Revisiting the Three Gears of the Gold Machine

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Gold recently reached its highest finish in 11 months after topping the $1,300 per ounce mark. These strong and consistent movements have reiterated to many the role of gold as an economic weathervane. “I would say it’s the low-yield environment, the trend of the dollar and strong growth in emerging markets [that are driving gold],” remarked the founder of Exante Data.

However, how certain can we be that these three popular “influencing” gears drive gold prices today?

Some have cited gold’s rise as a response to recent interest rate movements. However, history tells a different story. In fact, research has shown that from 1970 to 2015 the correlation between interest rates and gold prices is a scant 28%. Despite these figure, the myth of a long-standing inverse relationship between yields and bullion remains strong. Some attempt to assert an inverse relationship with a look back to gold prices in the 2000s because bullion prices increased as interest rates dropped. However, the confluence of these events has never been shown to be sustained. Moreover, they rarely occur in lockstep with one another.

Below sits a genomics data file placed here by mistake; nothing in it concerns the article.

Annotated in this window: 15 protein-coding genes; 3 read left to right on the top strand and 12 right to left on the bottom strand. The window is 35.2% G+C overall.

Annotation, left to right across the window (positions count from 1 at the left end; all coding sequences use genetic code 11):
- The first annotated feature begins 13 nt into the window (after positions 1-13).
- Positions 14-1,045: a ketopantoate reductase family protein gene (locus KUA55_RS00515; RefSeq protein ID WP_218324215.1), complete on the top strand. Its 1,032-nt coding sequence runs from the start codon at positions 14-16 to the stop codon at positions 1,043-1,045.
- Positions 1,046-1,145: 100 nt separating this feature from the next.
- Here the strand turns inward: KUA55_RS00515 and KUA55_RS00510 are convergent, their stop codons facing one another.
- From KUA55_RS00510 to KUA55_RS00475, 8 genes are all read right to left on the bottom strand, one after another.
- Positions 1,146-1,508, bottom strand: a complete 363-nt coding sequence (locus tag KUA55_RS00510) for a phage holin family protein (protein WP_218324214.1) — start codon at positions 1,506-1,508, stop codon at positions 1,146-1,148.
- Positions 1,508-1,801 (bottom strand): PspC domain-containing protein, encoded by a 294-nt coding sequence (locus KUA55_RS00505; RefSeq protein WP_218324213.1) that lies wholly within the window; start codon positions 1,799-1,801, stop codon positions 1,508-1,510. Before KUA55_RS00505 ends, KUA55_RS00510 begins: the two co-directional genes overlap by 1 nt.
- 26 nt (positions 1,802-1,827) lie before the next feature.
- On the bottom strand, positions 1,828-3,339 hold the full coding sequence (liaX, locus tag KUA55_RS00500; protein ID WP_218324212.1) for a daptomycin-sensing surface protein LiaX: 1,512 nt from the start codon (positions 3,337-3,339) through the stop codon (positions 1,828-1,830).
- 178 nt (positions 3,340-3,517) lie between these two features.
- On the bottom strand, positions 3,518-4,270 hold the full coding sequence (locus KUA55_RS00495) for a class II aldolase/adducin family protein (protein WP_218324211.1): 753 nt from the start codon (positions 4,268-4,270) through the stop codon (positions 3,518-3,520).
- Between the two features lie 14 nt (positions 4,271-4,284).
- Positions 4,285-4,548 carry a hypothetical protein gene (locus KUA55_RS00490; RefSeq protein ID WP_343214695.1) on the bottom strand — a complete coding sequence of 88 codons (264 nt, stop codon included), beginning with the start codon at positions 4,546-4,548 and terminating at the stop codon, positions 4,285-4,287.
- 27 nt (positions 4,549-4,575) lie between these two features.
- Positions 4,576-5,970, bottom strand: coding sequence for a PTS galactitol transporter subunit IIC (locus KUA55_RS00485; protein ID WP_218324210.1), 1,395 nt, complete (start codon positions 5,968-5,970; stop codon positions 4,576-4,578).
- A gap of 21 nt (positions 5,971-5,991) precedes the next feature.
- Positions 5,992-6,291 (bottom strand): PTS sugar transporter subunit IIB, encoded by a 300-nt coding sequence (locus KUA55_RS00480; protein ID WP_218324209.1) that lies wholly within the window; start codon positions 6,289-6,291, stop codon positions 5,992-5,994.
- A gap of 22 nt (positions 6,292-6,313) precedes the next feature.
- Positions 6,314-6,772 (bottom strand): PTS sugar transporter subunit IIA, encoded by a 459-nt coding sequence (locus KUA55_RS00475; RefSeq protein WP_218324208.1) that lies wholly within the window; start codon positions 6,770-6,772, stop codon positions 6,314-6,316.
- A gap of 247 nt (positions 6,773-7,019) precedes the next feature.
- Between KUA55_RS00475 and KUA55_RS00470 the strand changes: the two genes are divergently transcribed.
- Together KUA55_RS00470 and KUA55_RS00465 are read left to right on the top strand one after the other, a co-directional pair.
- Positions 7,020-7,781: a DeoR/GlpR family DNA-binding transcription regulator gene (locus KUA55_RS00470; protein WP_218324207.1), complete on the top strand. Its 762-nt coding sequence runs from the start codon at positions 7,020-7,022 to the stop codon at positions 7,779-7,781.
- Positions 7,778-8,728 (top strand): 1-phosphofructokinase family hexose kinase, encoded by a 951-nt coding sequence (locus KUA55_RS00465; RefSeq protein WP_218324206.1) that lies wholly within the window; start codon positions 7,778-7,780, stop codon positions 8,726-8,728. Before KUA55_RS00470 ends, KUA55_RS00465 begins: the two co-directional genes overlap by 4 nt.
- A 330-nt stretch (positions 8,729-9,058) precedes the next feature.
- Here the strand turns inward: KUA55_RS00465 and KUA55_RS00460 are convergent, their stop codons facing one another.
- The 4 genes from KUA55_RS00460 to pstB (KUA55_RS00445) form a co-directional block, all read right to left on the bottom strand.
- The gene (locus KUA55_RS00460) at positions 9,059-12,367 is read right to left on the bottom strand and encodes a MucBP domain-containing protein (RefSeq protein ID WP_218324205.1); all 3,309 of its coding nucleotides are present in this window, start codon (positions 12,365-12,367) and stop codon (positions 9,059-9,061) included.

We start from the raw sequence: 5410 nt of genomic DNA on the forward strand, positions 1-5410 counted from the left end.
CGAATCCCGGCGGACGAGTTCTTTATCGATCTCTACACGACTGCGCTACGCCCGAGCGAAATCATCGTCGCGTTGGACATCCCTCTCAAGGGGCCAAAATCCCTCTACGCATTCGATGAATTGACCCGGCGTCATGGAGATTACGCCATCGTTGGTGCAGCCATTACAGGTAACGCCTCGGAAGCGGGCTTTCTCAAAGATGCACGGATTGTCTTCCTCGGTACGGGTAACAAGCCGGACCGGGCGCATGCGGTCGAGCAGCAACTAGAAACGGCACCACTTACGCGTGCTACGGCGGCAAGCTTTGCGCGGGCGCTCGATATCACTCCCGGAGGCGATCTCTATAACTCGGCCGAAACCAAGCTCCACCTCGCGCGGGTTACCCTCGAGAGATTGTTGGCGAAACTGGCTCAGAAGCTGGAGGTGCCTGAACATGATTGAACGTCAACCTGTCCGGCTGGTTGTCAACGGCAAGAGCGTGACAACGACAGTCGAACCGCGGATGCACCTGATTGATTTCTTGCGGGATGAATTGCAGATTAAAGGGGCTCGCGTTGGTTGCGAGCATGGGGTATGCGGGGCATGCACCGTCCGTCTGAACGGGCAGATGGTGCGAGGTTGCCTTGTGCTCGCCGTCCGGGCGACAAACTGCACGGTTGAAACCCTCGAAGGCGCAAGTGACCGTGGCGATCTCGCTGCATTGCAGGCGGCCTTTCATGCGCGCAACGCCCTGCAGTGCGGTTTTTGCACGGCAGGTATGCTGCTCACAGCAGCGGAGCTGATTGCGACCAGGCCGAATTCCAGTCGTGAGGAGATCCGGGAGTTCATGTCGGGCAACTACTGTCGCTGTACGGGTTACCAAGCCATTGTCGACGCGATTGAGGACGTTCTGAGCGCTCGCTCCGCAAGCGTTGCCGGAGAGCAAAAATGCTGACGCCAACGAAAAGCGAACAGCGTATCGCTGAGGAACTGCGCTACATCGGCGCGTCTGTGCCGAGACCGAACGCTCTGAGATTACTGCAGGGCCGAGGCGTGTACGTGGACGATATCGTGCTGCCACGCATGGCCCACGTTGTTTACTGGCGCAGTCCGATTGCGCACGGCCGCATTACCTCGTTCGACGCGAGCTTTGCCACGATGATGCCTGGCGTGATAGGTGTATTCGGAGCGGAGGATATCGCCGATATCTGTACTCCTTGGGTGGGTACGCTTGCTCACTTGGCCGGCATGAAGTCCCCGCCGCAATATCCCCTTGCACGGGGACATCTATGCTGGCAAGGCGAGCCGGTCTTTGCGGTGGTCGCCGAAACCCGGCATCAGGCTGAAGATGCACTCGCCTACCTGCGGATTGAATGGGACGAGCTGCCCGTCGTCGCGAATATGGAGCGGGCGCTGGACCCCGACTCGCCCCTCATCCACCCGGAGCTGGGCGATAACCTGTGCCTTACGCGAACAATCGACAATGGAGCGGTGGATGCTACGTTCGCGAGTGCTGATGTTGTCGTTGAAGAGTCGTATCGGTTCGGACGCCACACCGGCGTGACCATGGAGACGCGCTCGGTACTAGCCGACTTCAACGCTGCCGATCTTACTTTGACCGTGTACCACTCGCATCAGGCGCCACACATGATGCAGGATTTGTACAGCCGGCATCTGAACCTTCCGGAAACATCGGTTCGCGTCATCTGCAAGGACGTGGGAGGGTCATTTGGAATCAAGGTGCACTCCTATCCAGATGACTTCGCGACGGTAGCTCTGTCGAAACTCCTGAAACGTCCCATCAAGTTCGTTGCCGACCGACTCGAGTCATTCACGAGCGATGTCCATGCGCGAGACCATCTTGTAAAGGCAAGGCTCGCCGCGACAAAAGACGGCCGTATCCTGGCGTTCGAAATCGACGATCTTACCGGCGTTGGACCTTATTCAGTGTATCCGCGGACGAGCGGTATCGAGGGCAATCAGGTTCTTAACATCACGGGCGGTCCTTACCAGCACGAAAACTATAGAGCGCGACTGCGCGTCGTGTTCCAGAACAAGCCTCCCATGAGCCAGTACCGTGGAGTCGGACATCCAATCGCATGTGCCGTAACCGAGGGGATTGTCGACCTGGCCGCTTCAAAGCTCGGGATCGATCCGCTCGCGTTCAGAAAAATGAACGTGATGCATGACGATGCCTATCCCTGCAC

Meanwhile, many believe the changing value of the US dollar is influencing gold’s price. While there may be a tenuous connection it is often overstated. In fact, there is reason to believe that the US dollar today exacts less influence than ever before. Part of this waning relationship is due to the diminishing role of the dollar as a world currency. This comes amid movements from central banks to purchase gold as a reserve currency instead of dollars. “Beware of simple maxims. Even as we look at the interplay of factors that affect gold, it is hard to ignore the voices of those who insist that the US-dollar is gold’s main and only driver,” explained the World Gold Council.

In reality, the relationship is more nuanced. “We generally see an inverse relationship between the gold and the dollar, but our analysis shows that this relationship is asymmetrical. Gold prices increase more when then dollar weakens than they fall when the dollar strengthens – and sometimes, gold and the dollar move in the same direction.” A simple rule of thumb doesn’t apply. In fact, a lessening reliance on the US dollar offers clues to what’s really influencing prices.

“One reason for gold’s renaissance as a monetary asset has been developing countries’ hesitancy about relying unduly on reserve holdings in dollars. China, in particular, seems to be following a strategy of using gold to counter the weight of the dollar,” explains The Financial Times. As emerging markets opt for bullion, rather than the dollar, gold is seeing demand push prices up.

The same article explains that central banks have added over 2,800 tons of gold since 2008. Today that figure is almost certainly even higher. All the action is in emerging markets. Meanwhile, developed countries are merely maintain their reserves. This dynamic illustrates the simple, more influential aspect: supply and demand. Rather than look to the dollar or fluctuations in interest rates investors need only consider supply levels and reinvigorated mandates from emerging countries to boost their gold reserves.